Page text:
A Barber Shop On Wheels in the 1890s

No odder use has been found for the bicycle than that to which it has been put by a barber, August Leibman, of Gravesend, [Long Island, New York]. Democrat and Chronicle, Rochester, NY, December 20, 1896

Was this the oddest use of a bicycle? Maybe, maybe not. Here’s the link to my previous post on the velo douche, lawn mower bicycle and the bicycle sailboat. You can decide which is the oddest use. Here’s the story of Leibman and his barber shop on wheels …

Initially, Leibman rode his horse and buggy, from village to village in Long Island, shaving the faces of the many, many farmers “who could not be spared the time to travel to the neighboring town to be shaved.”

And then, it occurred to Leibman that “a more desirable way” to travel about was by bicycle, something a lot of enterprising people learned during the great Biocycle Boom of the 1890s. Leibman’s “barber’s chair” was mounted upon a tricyle, and was cheaper to maintain than a horse and buggy. According to the story, which appeared in newspapers across the country: “Now he boldly rides into the territory of his rivals, for the novelty of being shaved in a tricycle barber’s chair has attracted [customers] from the regular shops.”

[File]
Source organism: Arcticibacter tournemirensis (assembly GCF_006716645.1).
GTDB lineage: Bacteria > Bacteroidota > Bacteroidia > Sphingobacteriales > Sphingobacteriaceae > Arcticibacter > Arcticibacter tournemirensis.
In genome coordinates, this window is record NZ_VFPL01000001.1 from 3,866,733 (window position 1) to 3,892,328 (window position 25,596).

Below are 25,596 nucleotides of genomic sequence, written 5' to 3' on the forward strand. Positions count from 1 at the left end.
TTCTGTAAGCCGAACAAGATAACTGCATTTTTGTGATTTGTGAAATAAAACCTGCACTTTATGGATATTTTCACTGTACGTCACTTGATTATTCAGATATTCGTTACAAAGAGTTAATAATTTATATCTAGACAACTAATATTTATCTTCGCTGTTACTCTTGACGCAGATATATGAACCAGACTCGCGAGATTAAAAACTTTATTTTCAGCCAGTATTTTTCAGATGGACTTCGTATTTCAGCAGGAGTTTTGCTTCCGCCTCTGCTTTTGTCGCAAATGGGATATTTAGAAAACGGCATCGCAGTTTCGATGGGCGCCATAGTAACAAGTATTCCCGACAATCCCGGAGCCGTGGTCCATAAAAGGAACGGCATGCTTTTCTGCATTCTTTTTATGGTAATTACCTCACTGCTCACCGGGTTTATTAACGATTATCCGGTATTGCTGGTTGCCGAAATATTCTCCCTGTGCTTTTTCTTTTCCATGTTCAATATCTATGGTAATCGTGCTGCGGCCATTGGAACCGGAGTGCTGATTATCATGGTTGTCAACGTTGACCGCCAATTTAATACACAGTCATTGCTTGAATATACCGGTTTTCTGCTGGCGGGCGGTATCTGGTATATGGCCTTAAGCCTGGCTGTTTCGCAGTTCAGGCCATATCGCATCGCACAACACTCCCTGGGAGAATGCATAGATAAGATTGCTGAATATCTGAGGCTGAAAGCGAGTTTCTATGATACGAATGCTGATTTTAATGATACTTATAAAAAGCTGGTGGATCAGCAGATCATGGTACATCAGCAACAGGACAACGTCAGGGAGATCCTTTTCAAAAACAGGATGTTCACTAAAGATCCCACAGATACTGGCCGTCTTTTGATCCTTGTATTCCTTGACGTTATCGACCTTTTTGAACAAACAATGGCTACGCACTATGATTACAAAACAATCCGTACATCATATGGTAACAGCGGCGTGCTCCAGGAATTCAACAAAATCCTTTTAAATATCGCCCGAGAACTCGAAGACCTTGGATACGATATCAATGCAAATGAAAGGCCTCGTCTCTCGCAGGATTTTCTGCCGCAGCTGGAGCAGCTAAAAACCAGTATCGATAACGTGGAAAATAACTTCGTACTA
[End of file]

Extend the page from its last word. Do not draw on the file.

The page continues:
Interested in more fun and fascinating cycling history? There’s plenty more in my eBook: The Boy With No Legs Who Rode Like the Wind. Here’s the link to my story about it and here’s the etsy link to get the book.


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